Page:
On campuses closed by COVID-19, seafood workers trade freedom for paychecks

OBI workers line up to enter the local grocery store, the Trading Union. Technically off campus, they had one hour to shop there each week. (Corinne Smith/KFSK)

Seafood companies bring thousands of seasonal workers to Alaska’s fishing towns every year, but this year’s summer workers were largely unseen. In Petersburg, due to COVID precautions, workers were restricted closed campuses — they were only allowed to go between the plant, dorms and cafeteria. Some workers said they felt resigned to it. Others said it felt like jail.

There are two major processing plants in Petersburg: OBI Seafoods — formerly Petersburg Fisheries, Inc — and Trident Seafoods. But before we get to the plants, we should start with the fishermen.

Nick Rahaim is a deckhand on a commercial fishing boat. During the pandemic, he and other fishermen have to stay on deck, away from the seafood processing workers who come on board to offload the catch.

“It’s been compared to the NBA bubble, like Disney World in Florida,” Rahaim said. “While it is a bubble, it’s very different because on the one hand you have people making millions, on the other you have people making close to minimum wage.”

Inside the closed campuses, workers process and can millions of pounds of salmon, halibut, black cod and crab for the market. It’s long days, but that’s why they’re here.

The seafood workers get paid $12.17 an hour, which works out to about $18.25 dollars an hour for overtime. Usually, overtime is guaranteed. They work up to 16-hour days, seven days a week, for as long as the fish keep coming.

This year’s season was defined by COVID precautions. Like many around the state, Petersburg’s seasonal workers were not permitted to leave company property.

“This might actually be worse than jail, because in jail you can actually walk around,” one worker said.

The backside of OBI dorms, and smoking tent, one block from Main St. One of a few outdoor areas seasonal workers were permitted to access. (Corinne Smith/KFSK).

I spoke with over a dozen workers about the closed campus system, and feelings were mixed. You’re going to hear from a few of them in this story, but I’m not including any of their names to protect them from potential retaliation.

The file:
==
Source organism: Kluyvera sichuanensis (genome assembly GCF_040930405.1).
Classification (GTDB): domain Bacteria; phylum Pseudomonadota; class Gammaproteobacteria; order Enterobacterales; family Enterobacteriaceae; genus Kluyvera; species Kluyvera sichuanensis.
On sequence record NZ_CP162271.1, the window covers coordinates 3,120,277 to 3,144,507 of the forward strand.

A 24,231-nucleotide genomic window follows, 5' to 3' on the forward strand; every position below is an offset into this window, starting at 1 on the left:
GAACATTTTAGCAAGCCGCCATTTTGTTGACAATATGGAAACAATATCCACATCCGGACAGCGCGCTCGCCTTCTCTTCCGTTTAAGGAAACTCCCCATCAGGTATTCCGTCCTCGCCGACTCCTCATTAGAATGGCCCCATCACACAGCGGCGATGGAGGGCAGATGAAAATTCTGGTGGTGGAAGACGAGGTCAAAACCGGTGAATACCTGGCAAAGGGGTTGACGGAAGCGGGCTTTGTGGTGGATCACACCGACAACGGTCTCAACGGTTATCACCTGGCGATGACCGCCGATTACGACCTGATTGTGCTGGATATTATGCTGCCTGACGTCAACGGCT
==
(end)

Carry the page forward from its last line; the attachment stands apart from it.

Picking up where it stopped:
An OBI human resources manager threatened one worker while I was interviewing him, reminding him that he signed paperwork saying he wouldn’t share proprietary information.

OBI management denied there was a gag order on workers or that there would be internal retaliation for speaking with the media. They said they were concerned with potential COVID exposure and worker safety. But KFSK’s numerous requests for comment or to arrange interviews with workers were not returned.

Some workers said that at the beginning of the season, they were quarantined in Seattle for a few days, tested for COVID, then flown up to Petersburg. But the workers I spoke to were only told about the closed campus when they arrived for orientation.

“I knew we had to be in quarantine, but I didn’t know … they told us we couldn’t leave,” he said. “Because the residents didn’t want to chance us coming in and bringing it in. You know we’re like, well, maybe we don’t want to get it from them,” he said.

OBI workers quarantined in two dorms across the street from the plant located at the end of Main Street, across from North Harbor.

The other OBI dorm is across from North Harbor, 4 blocks from the plant. Workers had to take a shuttle rather than walk down Main St. (Corinne Smith/KFSK

For some, what was meant to last 14 days extended to 21 days because of a potential exposure. I asked them how they passed the time. One worker said there wasn’t much to do – they slept, watched YouTube and played games, but there wasn’t any TV.

“For fun? Chess! I’ve actually become a good chess player,” he said. “Before I came here, I didn’t know how to play chess at all. And we play poker and ping pong.”

Trident booked the Tide’s Inn hotel for their workers’ local quarantine — the owner of the Tide’s Inn is also a manager at the Trident plant — and workers were not allowed to leave their rooms. There was a security guard outside, to make sure. The company provided meals, laundry and cleaning, according to management. Later, workers lived in dorms about one mile south of the downtown plant, next to Tonka Seafoods.

Trident did not respond to requests for comment on quarantine or closed campus conditions.

Both OBI and Trident decided on the closed campus plan and submitted it to the state and borough prior to the season. After quarantine, COVID protocols included everyone wearing masks, staying in smaller work groups, regular testing and temperature and symptom checks every day before starting work.